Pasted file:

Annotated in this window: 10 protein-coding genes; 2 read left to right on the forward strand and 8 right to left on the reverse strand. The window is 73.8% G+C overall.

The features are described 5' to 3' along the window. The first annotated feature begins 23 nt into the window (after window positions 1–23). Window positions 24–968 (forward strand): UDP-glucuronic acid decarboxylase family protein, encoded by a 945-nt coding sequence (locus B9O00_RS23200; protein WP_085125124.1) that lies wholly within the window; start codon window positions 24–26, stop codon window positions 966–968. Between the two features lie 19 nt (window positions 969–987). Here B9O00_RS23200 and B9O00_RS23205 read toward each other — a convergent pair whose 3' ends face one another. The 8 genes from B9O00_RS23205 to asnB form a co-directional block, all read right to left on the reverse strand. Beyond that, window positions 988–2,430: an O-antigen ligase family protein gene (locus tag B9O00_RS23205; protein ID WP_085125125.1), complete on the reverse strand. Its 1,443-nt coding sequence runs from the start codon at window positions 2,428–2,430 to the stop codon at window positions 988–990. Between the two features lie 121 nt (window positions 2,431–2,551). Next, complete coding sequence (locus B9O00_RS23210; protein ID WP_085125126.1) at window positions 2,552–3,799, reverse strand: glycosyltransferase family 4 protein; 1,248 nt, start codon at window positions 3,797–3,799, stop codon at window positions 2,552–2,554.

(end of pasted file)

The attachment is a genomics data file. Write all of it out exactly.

Annotated in this window: 10 protein-coding genes; 2 read left to right on the forward strand and 8 right to left on the reverse strand. The window is 73.8% G+C overall.

The features are described 5' to 3' along the window. The first annotated feature begins 23 nt into the window (after window positions 1–23). Window positions 24–968 (forward strand): UDP-glucuronic acid decarboxylase family protein, encoded by a 945-nt coding sequence (locus B9O00_RS23200; protein WP_085125124.1) that lies wholly within the window; start codon window positions 24–26, stop codon window positions 966–968. Between the two features lie 19 nt (window positions 969–987). Here B9O00_RS23200 and B9O00_RS23205 read toward each other — a convergent pair whose 3' ends face one another. The 8 genes from B9O00_RS23205 to asnB form a co-directional block, all read right to left on the reverse strand. Beyond that, window positions 988–2,430: an O-antigen ligase family protein gene (locus tag B9O00_RS23205; protein ID WP_085125125.1), complete on the reverse strand. Its 1,443-nt coding sequence runs from the start codon at window positions 2,428–2,430 to the stop codon at window positions 988–990. Between the two features lie 121 nt (window positions 2,431–2,551). Next, complete coding sequence (locus B9O00_RS23210; protein ID WP_085125126.1) at window positions 2,552–3,799, reverse strand: glycosyltransferase family 4 protein; 1,248 nt, start codon at window positions 3,797–3,799, stop codon at window positions 2,552–2,554.